Adam Schefter, ‘Mr. Editor,’ and the disregarding of journalism ethics

Being forthcoming with sources is good form — ceding editorial control is far from it.

Adam Schefter, one of ESPN's biggest assets, came under fire last week for an e-mail he sent Washington team president Bruce Allen. MATT PATTERSON/ASSOCIATED PRESS

And in the latest episode confirming that journalism ethics and media literacy desperately needs to be taught in schools, we have the Adam Schefter “Mr. Editor” saga and the misguided (or perhaps compromised) few that are defending him.

In case you missed it among all the other scandals in sports last week, Schefter, ESPN’s premier NFL info-nugget dispenser, was revealed to have sent a full draft of a story to Bruce Allen, then team president of the Washington Redskins, in 2011.

“Please let me know if you see anything that should be added, changed, tweaked,” wrote Schefter, in an e-mail from a June court filing regarding the Washington Football Team that was first reported Tuesday by the Los Angeles Times. “Thanks, Mr. Editor, for that and the trust. Plan to file this to espn about 6 am . . . ”


No matter whether the “Mr. Editor” line was tongue-in-cheek or not, Schefter committed a major violation of journalism ethics by sending Allen the story in full and encouraging him to make changes. It is good form to be forthcoming with sources about the tone and contents of a story, let them know which quotes are being used, and give them an opportunity to add further context.

But giving them editing power to make additions, changes, and tweaks is not journalism. It’s stenography, and for some reporters it would be career-ending. Any reporter suggesting this is an OK practice — such as prominent media and brands reporter Darren Rovell — is probably revealing the truth about their own ethics, or willingness to set them aside for access.

Schefter, with his 8.6 million Twitter followers, is too valuable to ESPN to be hit with real consequences, which was evident in the network’s statement about the situation: “Without sharing all the specifics of the reporter’s process for a story from 10 years ago during the NFL lockout, we believe that nothing is more important to Adam and ESPN than providing fans the most accurate, fair and complete story.”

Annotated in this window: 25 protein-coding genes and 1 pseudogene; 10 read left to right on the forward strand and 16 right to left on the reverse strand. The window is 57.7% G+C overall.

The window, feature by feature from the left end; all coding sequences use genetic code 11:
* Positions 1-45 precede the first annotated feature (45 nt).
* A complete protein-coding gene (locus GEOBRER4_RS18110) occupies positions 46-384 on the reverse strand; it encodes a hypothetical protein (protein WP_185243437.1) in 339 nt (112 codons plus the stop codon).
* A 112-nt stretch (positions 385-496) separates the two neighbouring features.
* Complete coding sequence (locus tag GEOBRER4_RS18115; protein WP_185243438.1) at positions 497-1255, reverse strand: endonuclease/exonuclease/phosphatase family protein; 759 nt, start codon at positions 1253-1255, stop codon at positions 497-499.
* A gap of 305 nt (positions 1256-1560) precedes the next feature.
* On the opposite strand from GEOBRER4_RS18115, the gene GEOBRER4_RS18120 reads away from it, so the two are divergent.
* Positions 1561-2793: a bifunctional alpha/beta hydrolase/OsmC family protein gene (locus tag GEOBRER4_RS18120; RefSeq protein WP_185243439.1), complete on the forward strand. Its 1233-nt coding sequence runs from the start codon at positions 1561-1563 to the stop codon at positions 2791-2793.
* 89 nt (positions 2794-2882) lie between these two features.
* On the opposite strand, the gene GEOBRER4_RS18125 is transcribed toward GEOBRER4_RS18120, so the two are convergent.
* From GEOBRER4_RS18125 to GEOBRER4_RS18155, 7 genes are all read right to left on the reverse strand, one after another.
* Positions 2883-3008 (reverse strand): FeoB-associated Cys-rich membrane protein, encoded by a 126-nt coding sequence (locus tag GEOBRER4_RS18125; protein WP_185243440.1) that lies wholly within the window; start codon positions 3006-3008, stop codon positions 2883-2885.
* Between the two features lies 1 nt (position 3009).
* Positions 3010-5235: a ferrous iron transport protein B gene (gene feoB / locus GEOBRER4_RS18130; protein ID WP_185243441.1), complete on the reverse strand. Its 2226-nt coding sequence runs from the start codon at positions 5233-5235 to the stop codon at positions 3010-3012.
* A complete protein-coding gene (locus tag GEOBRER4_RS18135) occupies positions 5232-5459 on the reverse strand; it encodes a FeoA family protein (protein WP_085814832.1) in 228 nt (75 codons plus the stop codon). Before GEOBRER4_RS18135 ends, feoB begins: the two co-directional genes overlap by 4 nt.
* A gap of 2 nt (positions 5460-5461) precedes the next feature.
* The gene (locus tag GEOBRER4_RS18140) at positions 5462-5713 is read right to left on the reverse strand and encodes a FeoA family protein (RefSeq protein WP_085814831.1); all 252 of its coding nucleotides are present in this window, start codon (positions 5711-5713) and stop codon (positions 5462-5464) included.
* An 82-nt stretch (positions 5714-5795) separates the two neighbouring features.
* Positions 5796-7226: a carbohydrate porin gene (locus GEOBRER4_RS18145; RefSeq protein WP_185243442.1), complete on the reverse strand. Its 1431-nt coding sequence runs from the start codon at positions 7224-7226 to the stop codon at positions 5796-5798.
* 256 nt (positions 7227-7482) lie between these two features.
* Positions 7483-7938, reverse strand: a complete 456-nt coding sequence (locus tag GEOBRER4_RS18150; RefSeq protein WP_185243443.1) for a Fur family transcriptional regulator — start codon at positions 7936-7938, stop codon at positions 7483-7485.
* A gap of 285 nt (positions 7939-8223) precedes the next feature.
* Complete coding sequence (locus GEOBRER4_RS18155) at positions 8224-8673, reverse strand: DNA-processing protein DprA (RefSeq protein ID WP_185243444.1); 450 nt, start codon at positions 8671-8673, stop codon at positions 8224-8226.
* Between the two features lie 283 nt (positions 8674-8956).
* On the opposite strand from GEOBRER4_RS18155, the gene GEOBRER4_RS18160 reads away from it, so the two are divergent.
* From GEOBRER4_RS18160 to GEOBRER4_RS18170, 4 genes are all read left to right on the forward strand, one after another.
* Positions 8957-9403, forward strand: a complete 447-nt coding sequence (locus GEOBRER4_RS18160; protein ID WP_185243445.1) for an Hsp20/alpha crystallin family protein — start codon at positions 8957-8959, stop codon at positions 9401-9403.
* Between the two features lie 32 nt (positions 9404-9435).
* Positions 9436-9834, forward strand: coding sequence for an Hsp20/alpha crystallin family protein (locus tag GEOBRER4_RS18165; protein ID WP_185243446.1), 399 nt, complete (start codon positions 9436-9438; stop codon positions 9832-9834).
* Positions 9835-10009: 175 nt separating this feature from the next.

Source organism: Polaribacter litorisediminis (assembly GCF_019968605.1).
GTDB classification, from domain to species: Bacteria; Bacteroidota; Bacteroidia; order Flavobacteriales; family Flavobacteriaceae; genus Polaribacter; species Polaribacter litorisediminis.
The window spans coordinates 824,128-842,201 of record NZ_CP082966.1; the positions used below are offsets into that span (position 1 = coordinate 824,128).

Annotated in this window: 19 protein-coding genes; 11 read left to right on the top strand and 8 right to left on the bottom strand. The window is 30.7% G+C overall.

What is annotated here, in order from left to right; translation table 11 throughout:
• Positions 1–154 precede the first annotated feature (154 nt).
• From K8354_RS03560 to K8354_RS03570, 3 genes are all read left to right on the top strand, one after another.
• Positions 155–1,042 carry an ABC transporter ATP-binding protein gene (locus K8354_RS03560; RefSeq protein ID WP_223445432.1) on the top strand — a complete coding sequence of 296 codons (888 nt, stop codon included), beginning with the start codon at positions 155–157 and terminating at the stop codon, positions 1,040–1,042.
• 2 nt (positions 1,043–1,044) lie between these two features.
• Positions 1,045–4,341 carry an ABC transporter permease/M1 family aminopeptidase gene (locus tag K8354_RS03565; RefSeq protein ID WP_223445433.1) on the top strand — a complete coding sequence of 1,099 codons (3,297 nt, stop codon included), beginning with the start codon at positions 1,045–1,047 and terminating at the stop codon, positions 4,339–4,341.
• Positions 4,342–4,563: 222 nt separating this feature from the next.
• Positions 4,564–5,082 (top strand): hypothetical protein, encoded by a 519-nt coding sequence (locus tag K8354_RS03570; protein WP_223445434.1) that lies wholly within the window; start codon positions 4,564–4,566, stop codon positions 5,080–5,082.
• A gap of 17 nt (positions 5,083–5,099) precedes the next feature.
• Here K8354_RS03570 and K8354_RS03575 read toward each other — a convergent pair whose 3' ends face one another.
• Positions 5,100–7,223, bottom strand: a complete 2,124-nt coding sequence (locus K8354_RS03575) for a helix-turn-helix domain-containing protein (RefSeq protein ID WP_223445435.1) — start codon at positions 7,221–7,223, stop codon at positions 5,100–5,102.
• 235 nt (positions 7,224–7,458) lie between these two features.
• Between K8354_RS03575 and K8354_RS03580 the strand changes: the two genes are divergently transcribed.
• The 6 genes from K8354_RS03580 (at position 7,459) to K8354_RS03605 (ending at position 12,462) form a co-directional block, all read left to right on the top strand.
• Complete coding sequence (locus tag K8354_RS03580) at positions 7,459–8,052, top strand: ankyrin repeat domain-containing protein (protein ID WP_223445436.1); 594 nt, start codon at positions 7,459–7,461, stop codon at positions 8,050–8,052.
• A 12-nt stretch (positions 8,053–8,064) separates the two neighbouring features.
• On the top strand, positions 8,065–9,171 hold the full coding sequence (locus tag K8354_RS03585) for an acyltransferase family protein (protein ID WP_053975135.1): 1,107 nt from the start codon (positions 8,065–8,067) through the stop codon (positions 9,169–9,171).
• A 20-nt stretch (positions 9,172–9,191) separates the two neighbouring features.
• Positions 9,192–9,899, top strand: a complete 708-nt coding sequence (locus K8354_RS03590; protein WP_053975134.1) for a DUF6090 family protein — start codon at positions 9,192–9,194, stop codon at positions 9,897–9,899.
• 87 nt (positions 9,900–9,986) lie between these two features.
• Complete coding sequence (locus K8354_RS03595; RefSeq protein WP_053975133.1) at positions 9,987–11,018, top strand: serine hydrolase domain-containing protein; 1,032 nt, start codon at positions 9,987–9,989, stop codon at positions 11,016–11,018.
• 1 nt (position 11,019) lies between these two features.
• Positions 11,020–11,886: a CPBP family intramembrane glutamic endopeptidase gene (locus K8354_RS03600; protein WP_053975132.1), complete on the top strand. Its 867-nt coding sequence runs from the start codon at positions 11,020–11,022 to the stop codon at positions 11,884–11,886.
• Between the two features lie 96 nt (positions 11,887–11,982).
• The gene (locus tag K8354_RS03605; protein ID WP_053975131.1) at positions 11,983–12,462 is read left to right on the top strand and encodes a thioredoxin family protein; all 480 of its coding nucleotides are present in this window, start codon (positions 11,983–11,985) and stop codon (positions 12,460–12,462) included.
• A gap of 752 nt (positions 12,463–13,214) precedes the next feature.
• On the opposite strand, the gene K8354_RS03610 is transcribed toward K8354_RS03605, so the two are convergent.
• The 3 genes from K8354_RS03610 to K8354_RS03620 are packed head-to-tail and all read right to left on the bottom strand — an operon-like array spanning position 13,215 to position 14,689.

Unless further Schefter-Allen interactions get leaked from the trove of 650,000 e-mails reviewed by the NFL as part of the workplace misconduct case with the Washington Football Team, we may never get the accurate, fair, and complete story about this. Did Allen, ol’ Mr. Editor, suggest changes? Did Schefter make them?

The satirical website “The Onion” was, as usual, on point with all of this, posting a story titled: “Adam Schefter Waiting On Final Edits From NFL Before Issuing Apology.”

Eventually, in his own statement, which was tweeted out by ESPN’s PR account, Schefter said it was rare for him to send stories to sources before publication and did in this case because the topic, regarding the league’s collective bargaining talks with the NFL Players Association, was so complex.

“In no way did I, or would I, cede editorial control or hand over final say about a story to anyone, ever,” Schefter said, calling it basically common practice to run information past sources.

That last part is true. It will remain uncertain whether any other part of it is until we know Allen’s response, and Schefter’s reaction to his response. Perhaps some real, honest-to-goodness reporting from other outlets will reveal those truths.


We know it’s not coming from ESPN and the highest-profile NFL info-swapper around.

Strong start for ESPN, Turner Sports

A couple of scattered thoughts as ESPN and Turner Sports drop the puck on their NHL coverage . .

It struck me the first couple of nights how familiar everyone is, even if they’re new to NHL coverage. TNT’s studio coverage is hosted by Liam McHugh, known to most from his good work with NBC Sports for so many years. Anson Carter, also formerly of NBC, is an analyst. Fellow analyst Paul Bissonnette was one of the first athletes to use social media to cleverly enhance his profile. Rick Tocchet played 18 seasons in the NHL and coached another six. And the other analyst? Some guy named Gretzky.

Oh, and there has been further proof that Charles Barkley’s presence, even in a sport he knows nothing about, makes any studio show better. It wasn’t much different on ESPN, where Chris Chelios and Mark Messier, the newcomer analysts, begin the gigs with massive name recognition.

ESPN has hit occasional patches of rough ice in the early going, which is probably to be expected after pretending hockey barely existed for 15 years. Most notably: The broadcasters’ voices on the Knights-Kraken opener were difficult to hear.

But the joy of the longtime hockey diehards at ESPN — among them Linda Cohn, Steve Levy, and John Buccigross — has been evident. And the network paid thoughtful homage to some of its hockey voices of the past, including the late Tom Mees.


It was interesting to hear NHL commissioner Gary Bettman acknowledge on John Ourand and Andrew Marchand’s sports business podcast that, yes, ESPN did neglect to pay much attention to the league when it didn’t have broadcast rights.

“With my tongue in my cheek,’’ said Bettman, “I’ve said a number of times that if ESPN is half as good at promoting us as they were at freezing us out when they didn’t have our rights, this is going to be great.”


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